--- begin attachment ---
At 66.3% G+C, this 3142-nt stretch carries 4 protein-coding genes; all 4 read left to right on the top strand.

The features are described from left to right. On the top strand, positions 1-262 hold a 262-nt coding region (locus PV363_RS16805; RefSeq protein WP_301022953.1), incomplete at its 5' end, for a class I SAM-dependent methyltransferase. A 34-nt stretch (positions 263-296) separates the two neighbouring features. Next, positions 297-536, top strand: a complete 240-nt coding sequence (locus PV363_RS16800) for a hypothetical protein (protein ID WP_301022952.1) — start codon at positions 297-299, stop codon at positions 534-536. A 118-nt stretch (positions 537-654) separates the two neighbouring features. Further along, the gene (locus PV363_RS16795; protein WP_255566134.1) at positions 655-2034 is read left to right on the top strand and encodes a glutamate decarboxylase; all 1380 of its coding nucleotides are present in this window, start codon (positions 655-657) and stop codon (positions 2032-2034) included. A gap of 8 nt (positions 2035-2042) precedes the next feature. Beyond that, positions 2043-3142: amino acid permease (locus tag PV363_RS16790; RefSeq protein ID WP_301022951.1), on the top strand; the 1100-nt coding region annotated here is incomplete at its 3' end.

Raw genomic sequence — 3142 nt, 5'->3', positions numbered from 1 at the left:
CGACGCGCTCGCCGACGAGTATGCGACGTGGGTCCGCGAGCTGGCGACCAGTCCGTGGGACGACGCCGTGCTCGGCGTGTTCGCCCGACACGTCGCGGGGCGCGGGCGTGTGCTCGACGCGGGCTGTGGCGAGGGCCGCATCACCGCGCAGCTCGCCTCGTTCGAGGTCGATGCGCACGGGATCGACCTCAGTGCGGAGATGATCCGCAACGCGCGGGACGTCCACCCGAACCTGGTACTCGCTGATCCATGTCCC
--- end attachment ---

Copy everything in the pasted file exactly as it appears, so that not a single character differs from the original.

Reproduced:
At 66.3% G+C, this 3142-nt stretch carries 4 protein-coding genes; all 4 read left to right on the top strand.

The features are described from left to right. On the top strand, positions 1-262 hold a 262-nt coding region (locus PV363_RS16805; RefSeq protein WP_301022953.1), incomplete at its 5' end, for a class I SAM-dependent methyltransferase. A 34-nt stretch (positions 263-296) separates the two neighbouring features. Next, positions 297-536, top strand: a complete 240-nt coding sequence (locus PV363_RS16800) for a hypothetical protein (protein ID WP_301022952.1) — start codon at positions 297-299, stop codon at positions 534-536. A 118-nt stretch (positions 537-654) separates the two neighbouring features. Further along, the gene (locus PV363_RS16795; protein WP_255566134.1) at positions 655-2034 is read left to right on the top strand and encodes a glutamate decarboxylase; all 1380 of its coding nucleotides are present in this window, start codon (positions 655-657) and stop codon (positions 2032-2034) included. A gap of 8 nt (positions 2035-2042) precedes the next feature. Beyond that, positions 2043-3142: amino acid permease (locus tag PV363_RS16790; RefSeq protein ID WP_301022951.1), on the top strand; the 1100-nt coding region annotated here is incomplete at its 3' end.

Raw genomic sequence — 3142 nt, 5'->3', positions numbered from 1 at the left:
CGACGCGCTCGCCGACGAGTATGCGACGTGGGTCCGCGAGCTGGCGACCAGTCCGTGGGACGACGCCGTGCTCGGCGTGTTCGCCCGACACGTCGCGGGGCGCGGGCGTGTGCTCGACGCGGGCTGTGGCGAGGGCCGCATCACCGCGCAGCTCGCCTCGTTCGAGGTCGATGCGCACGGGATCGACCTCAGTGCGGAGATGATCCGCAACGCGCGGGACGTCCACCCGAACCTGGTACTCGCTGATCCATGTCCC